Over the coming months, Scottish authors and publishers are releasing books reflecting on identity and belonging, as well as crime and nature writing, in addition to titles centred around witchcraft and climate change.
Crime and nature writing remain strengths of Scotland’s publishing. As Canongate publishing director Francis Bickmore puts it, the country is “a hotspot for the crime fiction genre”, while “nature is more precious than ever in lockdown”. As such, Canongate has its “biggest crime offering” in 2021 with The Dark Remains, William McIlvanney’s final unfinished novel, which has been completed by Ian Rankin, plus new titles from Ambrose Parry, Alan Parks and Caro Ramsay. Birlinn is publishing two more books from its biggest crime author, Denzil Meyrick, this year—the ninth instalment in his DCI Daley series, For Any Other Truth, and a standalone gangland thriller, Terms of Restitution—as well as the third Rebecca Connolly mystery from Douglas Skelton, A Rattle of Bones, under its Polygon imprint.
In nature writing, Birlinn is issuing a trio of non-fiction titles about rewilding projects: Regeneration by Andrew Painting; A Sky Full of Kites by Tom Bowser; and A Scurry of Squirrels by Polly Pullar. Meanwhile, Saraband is publishing the latest title from Scottish nature writer Jim Crumley, Lakeland Wild, in which he seeks out hidden places in the Lake District. Sandstone Press is bringing out The Secret Life of the Otter by Andy Howard in May, which includes his photography of the creatures, shot over a decade in locations such as the Isle of Mull, Shetland, and Canada’s Vancouver Island.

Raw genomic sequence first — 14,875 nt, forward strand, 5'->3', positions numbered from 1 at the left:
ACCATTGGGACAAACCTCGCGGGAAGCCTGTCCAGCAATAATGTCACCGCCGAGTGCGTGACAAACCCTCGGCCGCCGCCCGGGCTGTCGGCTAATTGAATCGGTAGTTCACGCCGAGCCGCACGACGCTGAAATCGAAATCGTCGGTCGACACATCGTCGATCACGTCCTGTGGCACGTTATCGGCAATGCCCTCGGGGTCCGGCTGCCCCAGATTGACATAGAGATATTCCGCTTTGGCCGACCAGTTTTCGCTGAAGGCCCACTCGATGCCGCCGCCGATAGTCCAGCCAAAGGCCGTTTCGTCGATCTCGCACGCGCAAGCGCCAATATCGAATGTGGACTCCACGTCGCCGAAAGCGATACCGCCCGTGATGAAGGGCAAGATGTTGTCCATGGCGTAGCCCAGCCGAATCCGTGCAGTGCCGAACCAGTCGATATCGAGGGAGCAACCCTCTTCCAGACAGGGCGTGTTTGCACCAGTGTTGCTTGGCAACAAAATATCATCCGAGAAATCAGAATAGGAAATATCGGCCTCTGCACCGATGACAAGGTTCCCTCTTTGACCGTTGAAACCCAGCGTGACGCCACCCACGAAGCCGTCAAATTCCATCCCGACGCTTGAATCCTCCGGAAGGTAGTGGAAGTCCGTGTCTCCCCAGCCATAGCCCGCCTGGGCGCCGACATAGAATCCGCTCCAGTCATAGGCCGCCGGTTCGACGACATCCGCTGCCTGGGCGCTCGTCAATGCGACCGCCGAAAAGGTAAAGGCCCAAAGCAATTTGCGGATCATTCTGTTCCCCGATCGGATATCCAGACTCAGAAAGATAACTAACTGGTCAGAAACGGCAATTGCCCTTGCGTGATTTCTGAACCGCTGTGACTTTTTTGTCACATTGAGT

The nature theme can be found in fiction too. Children’s publisher Floris Books has just issued Home of the Wild by poet and author Louise Greig with illustrations from Júlia Moscardó, a novel about a boy who finds and cares for an orphan fawn. It is described by Floris as “an uplift- ing story of belonging, wildness, humanity and learning when to let go of those you love”.
In August, Canongate is publishing the winner of its inaugural Nan Shepherd Prize for underrepresented voices in nature writing, Small Bodies of Water by Nina Mingya Powles, as a lead non-fiction début. Powles is a London-based writer, editor and publisher of mixed Malaysian Chinese heritage from New Zealand. Her poetic essay collection blends memoir with writing on the natural world and “explores the bodies of water that separate and connect us”. It spans from London to New Zealand and Shanghai to Malaysia; in it, Powles “reflects on a girlhood spent growing up between two cultures, and explores what it means to belong”.
Other Scottish publishers are also issuing titles that explore themes related to cultural identity and belonging. In June, Luath Press will publish Scottish by Inclination by Barbara Henderson, which is pitched as “a passionate examination of what it means to be Scottish today, wherever you were born”. Henderson is a teacher and an author of children’s books who was born in Germany and has lived in Scotland for 30 years. In the book, she reflects on her time in the country and celebrates the contribution of the many EU citizens who have also made it their home. In the same month, children’s publisher Cranachan will release The Race by writer and teacher Roy Peachey. It tells the dual narratives of Olympic hero Eric Liddell as he prepares to run his final race in a prison camp in China in 1944, and 12-year-old Lili, who is preparing to defeat her rival in a race in front of the Queen while also dealing with the racism she faces due to her identity as a Chinese-born adoptee.